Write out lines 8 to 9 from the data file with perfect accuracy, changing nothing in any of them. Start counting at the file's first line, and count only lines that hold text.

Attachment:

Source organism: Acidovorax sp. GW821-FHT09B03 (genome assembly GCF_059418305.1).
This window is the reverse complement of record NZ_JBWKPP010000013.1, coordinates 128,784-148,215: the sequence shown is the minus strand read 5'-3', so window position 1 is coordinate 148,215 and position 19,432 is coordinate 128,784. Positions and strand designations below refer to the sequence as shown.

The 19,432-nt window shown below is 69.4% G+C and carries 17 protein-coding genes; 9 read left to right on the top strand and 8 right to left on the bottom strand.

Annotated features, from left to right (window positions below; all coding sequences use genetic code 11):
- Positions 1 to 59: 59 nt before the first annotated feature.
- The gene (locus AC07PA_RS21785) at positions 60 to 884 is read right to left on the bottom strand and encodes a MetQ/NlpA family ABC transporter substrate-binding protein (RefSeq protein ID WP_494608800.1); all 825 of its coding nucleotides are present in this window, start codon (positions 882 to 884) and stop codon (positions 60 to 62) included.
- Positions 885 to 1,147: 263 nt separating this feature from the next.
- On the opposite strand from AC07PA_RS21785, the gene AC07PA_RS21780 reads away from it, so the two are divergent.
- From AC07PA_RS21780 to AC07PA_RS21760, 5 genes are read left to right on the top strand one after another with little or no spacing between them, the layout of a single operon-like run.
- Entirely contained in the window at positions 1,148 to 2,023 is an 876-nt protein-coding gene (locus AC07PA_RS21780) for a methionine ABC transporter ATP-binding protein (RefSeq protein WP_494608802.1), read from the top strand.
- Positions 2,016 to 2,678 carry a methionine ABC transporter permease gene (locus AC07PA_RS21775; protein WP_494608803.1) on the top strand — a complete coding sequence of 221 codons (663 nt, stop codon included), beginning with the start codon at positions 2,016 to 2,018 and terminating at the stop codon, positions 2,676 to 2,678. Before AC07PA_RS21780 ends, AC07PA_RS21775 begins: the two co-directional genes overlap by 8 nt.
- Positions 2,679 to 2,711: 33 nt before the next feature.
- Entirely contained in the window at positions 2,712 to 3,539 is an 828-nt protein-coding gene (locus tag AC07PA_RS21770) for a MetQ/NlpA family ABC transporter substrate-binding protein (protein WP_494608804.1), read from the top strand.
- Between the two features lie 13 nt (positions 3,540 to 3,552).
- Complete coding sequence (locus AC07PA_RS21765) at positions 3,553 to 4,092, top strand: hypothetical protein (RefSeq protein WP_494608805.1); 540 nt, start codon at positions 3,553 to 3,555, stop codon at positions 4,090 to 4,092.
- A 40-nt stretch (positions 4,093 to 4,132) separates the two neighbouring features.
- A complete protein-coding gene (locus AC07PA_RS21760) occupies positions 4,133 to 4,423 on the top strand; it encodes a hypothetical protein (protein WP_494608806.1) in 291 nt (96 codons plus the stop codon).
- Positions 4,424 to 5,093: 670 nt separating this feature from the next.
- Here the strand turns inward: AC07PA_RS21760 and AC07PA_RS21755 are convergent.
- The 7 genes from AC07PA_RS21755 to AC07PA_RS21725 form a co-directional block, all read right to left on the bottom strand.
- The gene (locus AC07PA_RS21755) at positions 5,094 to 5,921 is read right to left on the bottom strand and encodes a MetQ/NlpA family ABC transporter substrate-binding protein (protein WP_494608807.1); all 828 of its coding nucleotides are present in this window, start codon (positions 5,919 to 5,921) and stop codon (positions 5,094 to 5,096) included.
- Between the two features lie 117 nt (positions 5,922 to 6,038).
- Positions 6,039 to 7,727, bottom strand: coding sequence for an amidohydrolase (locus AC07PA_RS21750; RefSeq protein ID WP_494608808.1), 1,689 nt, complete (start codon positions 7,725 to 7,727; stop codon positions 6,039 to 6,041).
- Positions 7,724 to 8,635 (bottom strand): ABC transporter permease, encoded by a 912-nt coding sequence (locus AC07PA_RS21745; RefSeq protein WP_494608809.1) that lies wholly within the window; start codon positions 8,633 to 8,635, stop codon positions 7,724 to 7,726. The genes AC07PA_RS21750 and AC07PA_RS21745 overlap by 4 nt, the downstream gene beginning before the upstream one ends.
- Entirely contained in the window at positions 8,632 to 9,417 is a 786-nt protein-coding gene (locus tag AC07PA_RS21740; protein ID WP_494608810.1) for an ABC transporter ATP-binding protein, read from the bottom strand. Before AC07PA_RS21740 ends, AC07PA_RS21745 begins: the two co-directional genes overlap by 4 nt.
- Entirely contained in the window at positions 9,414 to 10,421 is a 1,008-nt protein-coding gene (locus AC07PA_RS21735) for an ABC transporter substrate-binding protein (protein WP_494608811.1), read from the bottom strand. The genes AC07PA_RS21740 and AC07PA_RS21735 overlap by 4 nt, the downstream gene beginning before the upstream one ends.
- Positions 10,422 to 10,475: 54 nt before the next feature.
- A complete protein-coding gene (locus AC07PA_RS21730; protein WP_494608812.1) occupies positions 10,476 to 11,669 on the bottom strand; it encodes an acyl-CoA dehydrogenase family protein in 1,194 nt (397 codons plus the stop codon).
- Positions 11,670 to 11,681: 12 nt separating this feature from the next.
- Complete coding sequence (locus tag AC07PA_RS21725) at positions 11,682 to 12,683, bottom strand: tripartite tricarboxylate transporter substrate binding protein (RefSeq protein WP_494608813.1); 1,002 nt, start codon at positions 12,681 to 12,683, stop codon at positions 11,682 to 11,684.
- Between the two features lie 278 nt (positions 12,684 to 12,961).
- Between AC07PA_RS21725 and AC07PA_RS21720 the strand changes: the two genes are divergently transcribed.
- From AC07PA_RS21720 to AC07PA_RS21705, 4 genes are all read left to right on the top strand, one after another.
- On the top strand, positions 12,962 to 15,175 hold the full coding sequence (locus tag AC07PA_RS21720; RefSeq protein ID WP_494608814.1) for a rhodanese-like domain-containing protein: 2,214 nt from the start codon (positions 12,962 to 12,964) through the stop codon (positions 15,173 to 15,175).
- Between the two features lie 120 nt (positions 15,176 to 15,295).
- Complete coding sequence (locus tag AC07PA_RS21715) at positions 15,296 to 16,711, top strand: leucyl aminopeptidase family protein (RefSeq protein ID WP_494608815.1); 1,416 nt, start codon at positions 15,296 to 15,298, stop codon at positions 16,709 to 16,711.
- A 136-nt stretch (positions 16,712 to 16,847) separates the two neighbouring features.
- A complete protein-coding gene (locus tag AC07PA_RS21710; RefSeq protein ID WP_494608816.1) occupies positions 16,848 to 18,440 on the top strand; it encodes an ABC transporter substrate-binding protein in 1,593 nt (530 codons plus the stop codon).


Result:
- On the opposite strand from AC07PA_RS21785, the gene AC07PA_RS21780 reads away from it, so the two are divergent.
- From AC07PA_RS21780 to AC07PA_RS21760, 5 genes are read left to right on the top strand one after another with little or no spacing between them, the layout of a single operon-like run.